In defence of the Kindle


Kath's Bookshelf / Friday, July 10th, 2020

I rearranged my suitcase before kneeling on its top, willing the zip to budge. I took out a pair of shoes and two t-shirts. I knelt again, a bead of sweat falling from the top of my forehead and splashing onto the top of my suitcase. “You know if you just buy a Kindle you wouldn’t have five giant books limiting your footwear options?” my mum judged me from behind my back.

“I will never get a Kindle,” I pledged, not even considering her assertion as worthy of a second more of my time. I took out the biggest book, bringing it close to my chest and apologising to its cover. I placed it to one side and pulled the suitcase together, zipping it shut with a little more ease.

There will be no packing for a summer holiday this year but, even so, I took the leap and bought myself a Kindle – this one here. Partly because I’d been considering its merits for a while now (arguably greener, books cost less and you can store thousands of stories within one, easy-to-travel-with device), but mostly because Aaron keeps glaring at me as I add more and more new paperbacks to the living room bookshelf.

Now, as I sit, back straight, on the edge of the sofa as if it’s a dining room table chair, I drum my fingers against the white rectangle on my lap. The smallest library you’ve ever seen. I look to my real library; the living room shelves that are home to books that are blue, green, yellow, pink and orange. I nod, as if preparing myself for battle, knowing I need to let these go; if only for 300 pages or so.

I bring my Kindle to life and select the first book I’ll end up completing, within two days of starting it. Silver Sparrow by Tayari Jones. If I’ve pushed aside all of my “I will only ever read paper books” speeches, I was going to make sure I start my Kindle journey on a high.

I slowly navigate my way through the first chapter, enjoying the rhythm of tapping to the right to ‘turn’ the page. And because it’s a Tayari Jones book and every other sentence should be made into wall art, I learn the highlight feature; picking out my most favourite combinations of words she has sewn together to keep forever, on record. Soon I am getting competitive with the little number in the bottom, right hand corner. The one that tells me I am 4% of the way through, and then 10%, and then 30%. I’ll show you, I mutter.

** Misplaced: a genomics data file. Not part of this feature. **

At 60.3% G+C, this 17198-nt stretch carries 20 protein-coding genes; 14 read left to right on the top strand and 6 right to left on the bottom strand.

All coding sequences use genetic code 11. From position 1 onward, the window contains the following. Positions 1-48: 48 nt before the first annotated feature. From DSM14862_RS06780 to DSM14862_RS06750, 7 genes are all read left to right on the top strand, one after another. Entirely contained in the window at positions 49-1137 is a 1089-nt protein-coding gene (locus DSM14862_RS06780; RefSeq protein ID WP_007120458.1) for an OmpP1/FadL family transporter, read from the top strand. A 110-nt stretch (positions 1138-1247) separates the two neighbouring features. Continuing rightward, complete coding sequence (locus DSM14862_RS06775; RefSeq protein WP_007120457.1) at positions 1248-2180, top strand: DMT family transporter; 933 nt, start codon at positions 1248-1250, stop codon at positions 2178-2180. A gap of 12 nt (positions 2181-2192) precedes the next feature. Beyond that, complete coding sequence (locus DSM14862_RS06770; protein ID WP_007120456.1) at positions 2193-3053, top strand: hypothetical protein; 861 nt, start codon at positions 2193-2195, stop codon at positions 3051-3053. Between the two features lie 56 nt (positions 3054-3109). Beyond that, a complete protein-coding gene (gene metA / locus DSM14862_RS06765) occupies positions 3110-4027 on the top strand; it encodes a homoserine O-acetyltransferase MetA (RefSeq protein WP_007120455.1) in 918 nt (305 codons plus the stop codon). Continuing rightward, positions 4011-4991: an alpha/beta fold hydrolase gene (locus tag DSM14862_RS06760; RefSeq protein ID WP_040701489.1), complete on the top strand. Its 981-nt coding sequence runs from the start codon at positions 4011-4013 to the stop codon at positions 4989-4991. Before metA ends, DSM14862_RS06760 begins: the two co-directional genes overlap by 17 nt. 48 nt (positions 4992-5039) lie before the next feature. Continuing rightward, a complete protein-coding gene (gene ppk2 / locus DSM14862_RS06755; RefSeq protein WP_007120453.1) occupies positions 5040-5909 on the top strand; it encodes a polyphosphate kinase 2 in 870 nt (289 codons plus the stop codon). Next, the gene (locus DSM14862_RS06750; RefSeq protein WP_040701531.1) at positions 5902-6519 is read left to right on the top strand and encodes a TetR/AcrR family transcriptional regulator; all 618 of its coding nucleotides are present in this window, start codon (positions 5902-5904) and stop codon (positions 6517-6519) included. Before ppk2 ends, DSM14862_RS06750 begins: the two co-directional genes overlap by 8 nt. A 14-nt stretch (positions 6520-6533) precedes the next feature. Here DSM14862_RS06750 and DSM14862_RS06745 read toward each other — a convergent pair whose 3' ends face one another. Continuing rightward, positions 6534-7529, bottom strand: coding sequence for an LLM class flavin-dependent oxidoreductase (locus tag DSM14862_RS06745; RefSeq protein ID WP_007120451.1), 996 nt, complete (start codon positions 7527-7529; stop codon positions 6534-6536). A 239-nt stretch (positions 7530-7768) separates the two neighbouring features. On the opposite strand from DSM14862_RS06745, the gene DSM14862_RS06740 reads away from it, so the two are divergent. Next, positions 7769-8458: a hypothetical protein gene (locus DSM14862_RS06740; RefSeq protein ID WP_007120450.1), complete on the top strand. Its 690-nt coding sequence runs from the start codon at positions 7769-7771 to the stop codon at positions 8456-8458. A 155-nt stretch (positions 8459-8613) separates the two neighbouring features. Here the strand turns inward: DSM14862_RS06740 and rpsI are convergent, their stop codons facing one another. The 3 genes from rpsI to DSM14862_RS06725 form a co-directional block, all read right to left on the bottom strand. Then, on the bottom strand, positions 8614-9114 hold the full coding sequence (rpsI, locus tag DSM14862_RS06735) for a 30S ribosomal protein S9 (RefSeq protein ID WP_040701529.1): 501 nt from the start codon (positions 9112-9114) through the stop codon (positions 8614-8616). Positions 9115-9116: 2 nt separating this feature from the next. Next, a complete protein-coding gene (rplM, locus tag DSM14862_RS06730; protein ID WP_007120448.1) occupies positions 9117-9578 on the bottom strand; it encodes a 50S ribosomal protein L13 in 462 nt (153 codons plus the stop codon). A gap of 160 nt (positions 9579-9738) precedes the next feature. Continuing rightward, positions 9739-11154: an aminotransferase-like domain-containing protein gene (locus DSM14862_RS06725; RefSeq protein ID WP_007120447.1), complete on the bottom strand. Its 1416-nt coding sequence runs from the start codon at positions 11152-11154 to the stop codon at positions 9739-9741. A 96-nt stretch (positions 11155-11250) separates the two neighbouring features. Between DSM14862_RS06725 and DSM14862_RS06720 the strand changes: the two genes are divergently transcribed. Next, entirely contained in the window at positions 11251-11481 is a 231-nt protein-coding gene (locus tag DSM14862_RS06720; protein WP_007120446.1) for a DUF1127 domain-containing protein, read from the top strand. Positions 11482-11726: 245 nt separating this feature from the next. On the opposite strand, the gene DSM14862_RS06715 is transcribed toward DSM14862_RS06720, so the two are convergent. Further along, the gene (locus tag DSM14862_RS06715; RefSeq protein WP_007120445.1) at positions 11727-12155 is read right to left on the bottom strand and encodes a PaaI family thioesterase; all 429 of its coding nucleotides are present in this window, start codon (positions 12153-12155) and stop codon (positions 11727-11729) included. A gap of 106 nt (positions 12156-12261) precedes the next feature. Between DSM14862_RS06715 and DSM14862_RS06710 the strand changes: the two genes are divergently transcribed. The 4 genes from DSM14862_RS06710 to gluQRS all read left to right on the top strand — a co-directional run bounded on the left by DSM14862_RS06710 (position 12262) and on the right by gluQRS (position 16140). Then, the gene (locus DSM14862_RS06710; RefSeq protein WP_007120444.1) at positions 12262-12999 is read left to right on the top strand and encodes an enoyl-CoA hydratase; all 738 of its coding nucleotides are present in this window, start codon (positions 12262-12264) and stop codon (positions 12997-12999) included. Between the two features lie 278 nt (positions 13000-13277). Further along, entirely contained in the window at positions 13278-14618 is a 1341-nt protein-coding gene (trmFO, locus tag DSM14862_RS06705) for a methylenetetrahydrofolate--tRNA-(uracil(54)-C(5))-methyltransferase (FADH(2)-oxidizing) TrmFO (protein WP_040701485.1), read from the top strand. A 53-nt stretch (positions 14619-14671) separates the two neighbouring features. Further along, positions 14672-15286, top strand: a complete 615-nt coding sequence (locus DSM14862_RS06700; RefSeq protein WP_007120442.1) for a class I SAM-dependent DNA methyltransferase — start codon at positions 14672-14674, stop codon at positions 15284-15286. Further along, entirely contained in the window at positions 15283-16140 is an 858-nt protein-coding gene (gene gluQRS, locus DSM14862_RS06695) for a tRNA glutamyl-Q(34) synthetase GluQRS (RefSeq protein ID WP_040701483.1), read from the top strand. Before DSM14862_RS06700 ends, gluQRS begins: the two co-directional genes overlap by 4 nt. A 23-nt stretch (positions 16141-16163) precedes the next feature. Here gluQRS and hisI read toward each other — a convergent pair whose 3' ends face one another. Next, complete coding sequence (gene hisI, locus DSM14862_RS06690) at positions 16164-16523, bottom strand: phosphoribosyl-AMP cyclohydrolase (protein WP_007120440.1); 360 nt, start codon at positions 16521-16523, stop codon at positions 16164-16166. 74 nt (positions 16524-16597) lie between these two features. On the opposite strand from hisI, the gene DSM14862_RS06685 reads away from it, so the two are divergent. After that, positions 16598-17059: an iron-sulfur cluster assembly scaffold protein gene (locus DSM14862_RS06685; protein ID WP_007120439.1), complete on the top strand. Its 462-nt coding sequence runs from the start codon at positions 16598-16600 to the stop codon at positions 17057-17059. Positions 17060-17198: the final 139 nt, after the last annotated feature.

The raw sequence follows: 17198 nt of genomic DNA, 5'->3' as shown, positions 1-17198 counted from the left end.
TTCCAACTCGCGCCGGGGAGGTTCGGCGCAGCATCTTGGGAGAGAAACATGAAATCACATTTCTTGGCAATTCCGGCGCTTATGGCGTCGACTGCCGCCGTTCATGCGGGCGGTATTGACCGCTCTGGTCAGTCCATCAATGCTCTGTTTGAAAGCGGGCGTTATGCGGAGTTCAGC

Less uptight, I relax into the book, silently praising the way the Kindle holds me, not the other way around, as it slips comfortably into the nook in between my index finger and my thumb. The room grows darker, but the screen grows brighter, accommodating the shift in the day without me having to even lift a finger.

I scroll through my new library, a virtual one I never thought I’d own. I purchase a couple more books I have always wanted to read; for 99p or £1.99. I watch as they drop into my collection and I look forward to reading Pretending by Holly Bourne and Dominicana by Angie Cruz.

There is nothing like a paperback but, in defence of the Kindle, it can hold a thousand stories and still be lighter than the latest popular literary sensation.

There is nothing like a paperback but, in defence of the Kindle, you can finally read in the dark.

There is nothing like a paperback but, in defence of the Kindle, you don’t have to wait a day – or even ten seconds – for your book to arrive.

There is nothing like a paperback but, in defence of the Kindle, you can still finish a book and share it with a friend.

There is nothing like a paperback but, in defence of the Kindle, I probably waited a few too many years to get an e-reader.

I haven’t yet owned my slinky book gadget for a week and I’m already dreaming of taking it somewhere sunny and far away.

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